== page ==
Since 1 April 1968, the civil registration system in Denmark has assigned an individual, unique registration number to all citizens. This number permits accurate linkage of information from different registries. A research database of parity was established with data from this registration system, including information on all live births to women born between 1 April 1935 and 31 March 1978. This is described in detail elsewhere.13
For our study, we added mandatory reported information on fetal death (spontaneous abortion, hydatidiform mole, ectopic pregnancy, and stillbirth) and induced abortion from three national health registries. The national discharge registry, established in 1977, comprises diagnoses at discharge for all patients admitted to hospital. From this registry we obtained all cases of spontaneous abortion, hydatidiform mole, and ectopic pregnancy. The medical birth registry, established in 1973, contains information on all births in Denmark. From this registry we obtained information on stillbirths. Information on induced abortions was obtained from the national register of induced abortions. We identified all reproductive outcomes in Denmark in the period 1978-92. Reproductive outcome was defined as live birth, stillbirth, spontaneous abortion including hydatidiform mole, ectopic pregnancy, or induced abortion.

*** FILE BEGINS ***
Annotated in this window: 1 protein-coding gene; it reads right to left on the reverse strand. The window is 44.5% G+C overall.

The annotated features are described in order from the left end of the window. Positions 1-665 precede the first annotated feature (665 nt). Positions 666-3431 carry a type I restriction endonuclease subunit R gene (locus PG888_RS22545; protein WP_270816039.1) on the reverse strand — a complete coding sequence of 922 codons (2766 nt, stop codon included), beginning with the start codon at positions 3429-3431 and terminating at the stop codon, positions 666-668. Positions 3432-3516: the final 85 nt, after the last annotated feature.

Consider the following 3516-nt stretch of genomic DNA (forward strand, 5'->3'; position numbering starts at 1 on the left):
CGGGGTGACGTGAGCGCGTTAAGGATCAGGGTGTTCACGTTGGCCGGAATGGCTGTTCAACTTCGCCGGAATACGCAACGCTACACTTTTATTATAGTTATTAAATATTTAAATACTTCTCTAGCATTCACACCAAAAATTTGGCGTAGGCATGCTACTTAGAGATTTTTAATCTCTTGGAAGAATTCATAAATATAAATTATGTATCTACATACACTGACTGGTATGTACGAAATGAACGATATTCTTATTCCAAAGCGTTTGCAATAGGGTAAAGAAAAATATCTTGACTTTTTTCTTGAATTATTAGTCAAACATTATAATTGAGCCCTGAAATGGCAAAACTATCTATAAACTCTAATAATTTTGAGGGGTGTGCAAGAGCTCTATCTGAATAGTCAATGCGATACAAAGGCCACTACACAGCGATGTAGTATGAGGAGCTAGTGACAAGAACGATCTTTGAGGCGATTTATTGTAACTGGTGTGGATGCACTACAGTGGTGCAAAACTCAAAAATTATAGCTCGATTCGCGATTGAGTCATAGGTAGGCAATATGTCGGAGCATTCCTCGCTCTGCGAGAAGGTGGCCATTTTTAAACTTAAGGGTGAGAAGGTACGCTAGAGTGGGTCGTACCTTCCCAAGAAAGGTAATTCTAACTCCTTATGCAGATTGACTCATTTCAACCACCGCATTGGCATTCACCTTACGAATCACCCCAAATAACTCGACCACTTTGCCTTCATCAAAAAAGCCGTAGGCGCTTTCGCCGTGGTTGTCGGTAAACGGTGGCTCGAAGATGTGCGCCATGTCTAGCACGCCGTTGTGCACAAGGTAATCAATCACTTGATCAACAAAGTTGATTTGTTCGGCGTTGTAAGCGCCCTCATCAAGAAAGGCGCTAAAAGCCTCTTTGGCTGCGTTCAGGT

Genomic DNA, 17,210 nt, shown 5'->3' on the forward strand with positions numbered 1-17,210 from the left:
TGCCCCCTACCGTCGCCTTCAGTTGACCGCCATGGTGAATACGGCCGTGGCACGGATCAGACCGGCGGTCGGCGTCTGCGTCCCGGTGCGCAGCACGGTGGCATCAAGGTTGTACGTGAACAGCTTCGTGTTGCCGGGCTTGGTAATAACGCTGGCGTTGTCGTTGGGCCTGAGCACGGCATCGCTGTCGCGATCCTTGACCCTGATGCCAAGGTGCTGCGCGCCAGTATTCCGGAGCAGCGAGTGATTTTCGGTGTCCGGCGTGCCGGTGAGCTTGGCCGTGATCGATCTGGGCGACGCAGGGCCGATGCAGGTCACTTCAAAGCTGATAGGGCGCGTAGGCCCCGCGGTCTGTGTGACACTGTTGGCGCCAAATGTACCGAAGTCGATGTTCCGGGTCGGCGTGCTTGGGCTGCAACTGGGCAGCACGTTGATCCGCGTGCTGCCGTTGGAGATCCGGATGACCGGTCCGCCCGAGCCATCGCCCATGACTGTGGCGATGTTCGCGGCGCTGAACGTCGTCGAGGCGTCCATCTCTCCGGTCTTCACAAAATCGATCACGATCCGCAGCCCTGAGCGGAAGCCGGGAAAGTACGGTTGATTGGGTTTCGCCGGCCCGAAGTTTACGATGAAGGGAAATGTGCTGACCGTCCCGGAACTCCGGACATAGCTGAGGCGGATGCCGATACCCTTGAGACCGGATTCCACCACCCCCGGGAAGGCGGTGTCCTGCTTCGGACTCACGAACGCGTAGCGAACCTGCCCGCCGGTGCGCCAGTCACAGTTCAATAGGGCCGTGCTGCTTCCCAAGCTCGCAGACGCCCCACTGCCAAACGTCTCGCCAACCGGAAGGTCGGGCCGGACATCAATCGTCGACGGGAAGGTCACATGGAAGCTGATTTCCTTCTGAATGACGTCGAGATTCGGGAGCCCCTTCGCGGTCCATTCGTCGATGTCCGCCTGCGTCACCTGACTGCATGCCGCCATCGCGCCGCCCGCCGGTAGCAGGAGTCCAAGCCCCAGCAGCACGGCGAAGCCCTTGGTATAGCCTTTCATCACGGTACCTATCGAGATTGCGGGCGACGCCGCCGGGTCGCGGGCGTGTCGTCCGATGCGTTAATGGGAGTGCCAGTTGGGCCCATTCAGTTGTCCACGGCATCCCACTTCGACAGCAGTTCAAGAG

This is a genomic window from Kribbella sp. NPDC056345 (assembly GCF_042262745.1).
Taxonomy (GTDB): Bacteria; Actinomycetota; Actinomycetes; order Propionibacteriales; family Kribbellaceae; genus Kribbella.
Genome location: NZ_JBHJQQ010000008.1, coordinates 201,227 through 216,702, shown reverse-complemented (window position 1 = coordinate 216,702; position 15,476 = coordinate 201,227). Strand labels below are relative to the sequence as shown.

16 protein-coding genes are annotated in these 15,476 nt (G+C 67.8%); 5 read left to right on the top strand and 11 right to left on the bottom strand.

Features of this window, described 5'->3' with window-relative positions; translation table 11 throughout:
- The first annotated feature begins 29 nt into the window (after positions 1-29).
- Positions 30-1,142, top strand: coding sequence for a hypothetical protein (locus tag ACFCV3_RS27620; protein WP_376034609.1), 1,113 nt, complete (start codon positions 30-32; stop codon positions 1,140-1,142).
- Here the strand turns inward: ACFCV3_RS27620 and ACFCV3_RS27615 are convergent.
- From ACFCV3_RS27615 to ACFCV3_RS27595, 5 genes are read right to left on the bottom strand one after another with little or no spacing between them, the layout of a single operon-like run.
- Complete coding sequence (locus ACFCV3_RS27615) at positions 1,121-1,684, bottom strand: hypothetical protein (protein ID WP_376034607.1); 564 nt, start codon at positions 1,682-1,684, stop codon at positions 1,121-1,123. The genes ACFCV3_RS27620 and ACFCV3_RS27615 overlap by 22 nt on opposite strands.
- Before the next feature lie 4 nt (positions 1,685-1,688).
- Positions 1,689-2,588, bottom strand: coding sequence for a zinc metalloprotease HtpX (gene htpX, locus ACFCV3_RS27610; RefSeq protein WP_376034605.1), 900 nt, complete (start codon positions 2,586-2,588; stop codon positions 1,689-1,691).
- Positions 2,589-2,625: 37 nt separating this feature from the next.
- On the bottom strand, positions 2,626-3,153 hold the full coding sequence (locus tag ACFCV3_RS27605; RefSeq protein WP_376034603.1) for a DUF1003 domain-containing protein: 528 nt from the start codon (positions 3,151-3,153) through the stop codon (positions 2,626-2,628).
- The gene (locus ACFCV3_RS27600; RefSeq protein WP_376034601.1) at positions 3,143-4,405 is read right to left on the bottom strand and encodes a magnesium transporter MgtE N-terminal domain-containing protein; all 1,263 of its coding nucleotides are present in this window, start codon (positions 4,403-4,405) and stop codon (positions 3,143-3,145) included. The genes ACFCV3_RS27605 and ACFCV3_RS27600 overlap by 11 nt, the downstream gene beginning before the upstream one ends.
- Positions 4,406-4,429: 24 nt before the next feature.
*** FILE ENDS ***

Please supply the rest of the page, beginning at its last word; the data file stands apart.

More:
We restricted analyses concerning the combined effects of maternal age and reproductive history on outcome of pregnancy to pregnancy outcomes in the period 1988-92. In these analyses reproductive history was exact parity status (complete information on births) and complete information on other reproductive outcomes in the preceding 10 years.
Maternal age at conception was estimated by deducting gestational age at birth from maternal age at delivery. Gestational age was recorded for more than 90% of the live births and stillbirths, and for the remaining cases we applied the mean gestational age for the entire population. As gestational age was not recorded for spontaneous abortion, hydatidiform mole, and ectopic pregnancy, we set this at 9 weeks, 12 weeks, and 8 weeks respectively.
According to Danish standards, a stillbirth is defined as the birth of a child with a gestational age of 28 weeks or more who does not show any sign of life. Parity was defined in two groups: nulliparous women (no previous live births or stillbirths) and parous women.
We estimated the risk of fetal loss according to maternal age as a proportion of all pregnancies intended to be carried to term—that is, live births, stillbirths, spontaneous abortions, and ectopic pregnancies. For the risk of stillbirth according to maternal age, only pregnancies at risk of becoming a stillbirth were taken into consideration, and consequently the risk constitutes the proportion of stillbirths among all births.
The number of pregnancies intended to be carried to term might be slightly biased because some fetal losses occurred before an intended induced abortion. Such cases would wrongly be counted as intended pregnancies. To evaluate this bias we estimated an adjusted number of fetal losses by deducting the expected number of pregnancies that ended as a fetal loss before an intended induced abortion from the total number of fetal losses. The adjusted risk of fetal loss was calculated as the adjusted number of fetal losses divided by the number of live births plus adjusted number of fetal losses.